Tuesday, March 17, 2009

The Natl. Review Board’s clerical sexual abuse reports: behind the press releases

The U.S. Catholic bishops' publication of the 2008 Annual Report on the Implementation of the Charter for the Protection of Children and Young People presents the opportunity to compare the U.S. bishops’ press releases on the two most recent reports and to consider how they summarize the original reports.

Examination reveals an increase in the number of allegations concerning abuse of those under 10, while the disproportionate percentage of male victims is cloaked by the summaries’ word choices.

Additionally, the reportage of financial costs of sexual abuse settlements leaves out legal fees and other expenses, which can total more than 10 percent of the reported several-hundred million dollar settlement figures.

The press release on the 2007 report was published in March 2008, while the release on the 2008 report was released in March 2009. For clarity’s sake, I will distinguish the press releases according to the year of the report each covers rather than the year each press release was published.

The reports themselves use data from the Georgetown University-based Center for Applied Research in the Apostolate (CARA).

From the press release on the year 2007 report:

The CARA survey, to which 194 of the 195 dioceses responded, found five credible accusations of abuse that occurred in 2007 to persons who were minors in that year. Overall, CARA reported that in 2007 more old cases came to light as 689 victims made 691 allegations against 491 offenders. Most incidents took place decades ago, most frequently in the 1970-79 period. Most victims were male and more than half between the ages of 10 and 14 when the abuse began.

According to the press release on the year 2008 report:

Last year, dioceses received ten new credible allegations of abuse to a person still under 18 years of age. CARA reported that in 2008, more old cases came to light as 620 victims made 625 allegations against 423 offenders. Most incidents took place decades ago, most frequently in the 1970-74 period. Most victims were male and a little more than half were between the ages of 10 and 14 when the abuse began. About 23 percent were younger than age 10.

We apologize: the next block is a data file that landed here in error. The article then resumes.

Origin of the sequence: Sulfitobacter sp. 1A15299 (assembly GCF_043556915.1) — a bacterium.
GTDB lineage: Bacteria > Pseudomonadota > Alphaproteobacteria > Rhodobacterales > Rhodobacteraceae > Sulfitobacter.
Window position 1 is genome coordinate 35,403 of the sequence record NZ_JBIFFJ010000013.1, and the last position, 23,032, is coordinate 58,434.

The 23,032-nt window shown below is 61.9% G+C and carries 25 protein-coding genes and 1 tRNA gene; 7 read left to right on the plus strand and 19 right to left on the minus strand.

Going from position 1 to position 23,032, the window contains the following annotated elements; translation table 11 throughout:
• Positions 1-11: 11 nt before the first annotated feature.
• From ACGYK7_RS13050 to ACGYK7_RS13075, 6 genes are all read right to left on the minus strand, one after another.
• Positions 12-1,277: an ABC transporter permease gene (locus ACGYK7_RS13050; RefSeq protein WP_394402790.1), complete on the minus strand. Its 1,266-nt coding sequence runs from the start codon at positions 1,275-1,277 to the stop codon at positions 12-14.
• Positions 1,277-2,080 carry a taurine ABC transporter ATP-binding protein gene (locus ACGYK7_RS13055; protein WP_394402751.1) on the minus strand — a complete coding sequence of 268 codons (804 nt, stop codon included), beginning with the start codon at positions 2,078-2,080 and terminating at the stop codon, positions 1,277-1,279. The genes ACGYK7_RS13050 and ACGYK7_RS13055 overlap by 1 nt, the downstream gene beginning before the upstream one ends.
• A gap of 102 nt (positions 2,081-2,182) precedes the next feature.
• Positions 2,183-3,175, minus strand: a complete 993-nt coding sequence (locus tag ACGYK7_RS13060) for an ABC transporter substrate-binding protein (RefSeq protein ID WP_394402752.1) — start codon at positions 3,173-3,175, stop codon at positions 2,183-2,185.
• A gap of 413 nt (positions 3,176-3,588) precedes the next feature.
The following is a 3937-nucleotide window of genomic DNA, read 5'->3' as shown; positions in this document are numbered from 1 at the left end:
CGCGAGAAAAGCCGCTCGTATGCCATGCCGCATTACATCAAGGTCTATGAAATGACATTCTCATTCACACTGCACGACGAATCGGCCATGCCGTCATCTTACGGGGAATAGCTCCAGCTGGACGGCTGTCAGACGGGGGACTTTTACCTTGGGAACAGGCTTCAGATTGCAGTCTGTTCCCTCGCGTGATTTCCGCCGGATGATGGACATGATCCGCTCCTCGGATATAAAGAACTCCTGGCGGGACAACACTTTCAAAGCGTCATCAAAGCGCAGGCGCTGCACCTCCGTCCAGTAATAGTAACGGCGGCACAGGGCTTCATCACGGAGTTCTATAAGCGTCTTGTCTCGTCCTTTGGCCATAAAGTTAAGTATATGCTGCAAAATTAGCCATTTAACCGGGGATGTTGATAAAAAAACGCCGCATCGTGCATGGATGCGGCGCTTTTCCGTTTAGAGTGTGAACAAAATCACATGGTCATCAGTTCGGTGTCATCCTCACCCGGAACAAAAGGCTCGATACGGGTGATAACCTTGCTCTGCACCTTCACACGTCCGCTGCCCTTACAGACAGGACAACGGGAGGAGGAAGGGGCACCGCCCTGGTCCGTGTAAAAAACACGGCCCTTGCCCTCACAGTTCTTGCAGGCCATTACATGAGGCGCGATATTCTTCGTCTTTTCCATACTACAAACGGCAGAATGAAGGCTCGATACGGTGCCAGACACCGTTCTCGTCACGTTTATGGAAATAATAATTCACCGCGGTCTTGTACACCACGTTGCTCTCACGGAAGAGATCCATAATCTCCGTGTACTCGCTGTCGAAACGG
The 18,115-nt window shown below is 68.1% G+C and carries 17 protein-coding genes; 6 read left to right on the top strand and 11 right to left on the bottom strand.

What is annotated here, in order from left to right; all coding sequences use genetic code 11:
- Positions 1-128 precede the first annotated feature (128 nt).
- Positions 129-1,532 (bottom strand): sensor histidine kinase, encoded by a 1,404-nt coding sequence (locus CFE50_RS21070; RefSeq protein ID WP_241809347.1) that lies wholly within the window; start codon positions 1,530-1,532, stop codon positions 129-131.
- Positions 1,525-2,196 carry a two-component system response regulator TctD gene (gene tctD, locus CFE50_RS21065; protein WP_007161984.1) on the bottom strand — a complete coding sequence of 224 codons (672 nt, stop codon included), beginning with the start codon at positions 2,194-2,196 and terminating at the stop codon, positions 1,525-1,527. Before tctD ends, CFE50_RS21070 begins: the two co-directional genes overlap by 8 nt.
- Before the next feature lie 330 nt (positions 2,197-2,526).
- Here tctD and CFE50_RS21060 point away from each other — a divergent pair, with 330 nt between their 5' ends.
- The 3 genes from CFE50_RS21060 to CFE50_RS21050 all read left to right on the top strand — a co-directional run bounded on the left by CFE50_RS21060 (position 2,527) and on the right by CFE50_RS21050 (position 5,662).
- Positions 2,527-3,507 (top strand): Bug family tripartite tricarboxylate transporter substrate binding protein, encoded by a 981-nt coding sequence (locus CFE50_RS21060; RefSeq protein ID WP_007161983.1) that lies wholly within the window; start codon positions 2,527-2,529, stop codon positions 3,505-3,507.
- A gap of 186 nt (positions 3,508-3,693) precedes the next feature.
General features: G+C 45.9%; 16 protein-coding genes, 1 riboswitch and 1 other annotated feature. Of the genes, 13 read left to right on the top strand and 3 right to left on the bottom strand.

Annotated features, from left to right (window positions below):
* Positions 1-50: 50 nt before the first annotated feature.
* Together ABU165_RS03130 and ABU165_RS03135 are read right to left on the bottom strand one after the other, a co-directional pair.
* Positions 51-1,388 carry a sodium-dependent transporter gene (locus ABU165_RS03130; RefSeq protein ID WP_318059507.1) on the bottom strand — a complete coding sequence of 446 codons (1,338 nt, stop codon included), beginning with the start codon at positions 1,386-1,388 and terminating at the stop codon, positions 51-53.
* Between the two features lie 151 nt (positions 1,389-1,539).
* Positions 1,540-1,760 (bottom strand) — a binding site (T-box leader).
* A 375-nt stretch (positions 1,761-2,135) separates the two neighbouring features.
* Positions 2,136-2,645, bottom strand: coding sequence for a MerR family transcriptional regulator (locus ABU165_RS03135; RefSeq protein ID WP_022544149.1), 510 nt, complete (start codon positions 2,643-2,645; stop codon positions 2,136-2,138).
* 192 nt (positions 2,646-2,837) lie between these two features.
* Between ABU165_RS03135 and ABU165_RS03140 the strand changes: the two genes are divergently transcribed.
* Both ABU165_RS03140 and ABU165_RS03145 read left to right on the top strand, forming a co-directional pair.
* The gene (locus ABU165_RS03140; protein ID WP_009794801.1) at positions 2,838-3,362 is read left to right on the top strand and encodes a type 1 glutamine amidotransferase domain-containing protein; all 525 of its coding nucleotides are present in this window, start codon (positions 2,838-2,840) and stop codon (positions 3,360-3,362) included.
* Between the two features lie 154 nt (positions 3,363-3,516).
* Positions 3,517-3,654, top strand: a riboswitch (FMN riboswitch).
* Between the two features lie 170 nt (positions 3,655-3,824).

Note how the “1970-79” becomes “1970-74” in the more recent report.

In 2007, 105 allegations were made against diocesan clergy concerning the 1970-74 period, while 93 were made concerning the period of 1975-79. In 2008, these numbers were 108 and 85 respectively.

The press releases correctly describe these periods as the peak years in diocesan and eparchial abuse allegations, but they exclude religious institutes from consideration. In 2007, allegations peaked at 19 in 1970-74 and then 16 in 1975-79. In 2008, allegations concerning religious institutes spiked to 47 in 1965-69 before dropping to 21 in 1970-74 and 11 in 1975-79.

It’s curious that the press release for the 2008 report states the percentage of alleged diocesan and eparchial clerical abuse victims under ten (23 percent) while the version for the 2007 report does not. According to the 2007 report, the percentage of under-10 victims was 14 percent, meaning that the number of reported under-10 victims has increased.

Many editorial decisions are made on the fly and can’t bear much demand for consistency. More concerning are the data obscured by language choice.

Take the press releases’ “most victims were male” comments. In the 2007 report, “most” means 82 percent of diocesan and eparchial allegations. In the 2008 report, “most” means 84 percent of such allegations.

In these instances, male victims compose a supermajority. Yet in common speech, “most” means an unspecific “more than half.”

Alleged victims of religious institutes are slightly less disproportionately male, composing 78 percent of all new allegations in 2007 but falling to 67 percent of all new allegations in 2008.

The accounts of the financial costs also bear closer scrutiny. The reports themselves distinguish between the expenses of diocese and eparchies, on the one hand, and religious institutes on the other. Expenses are categorized according to settlements, attorneys’ fees, therapy for victims, “support for offenders” and “other costs.”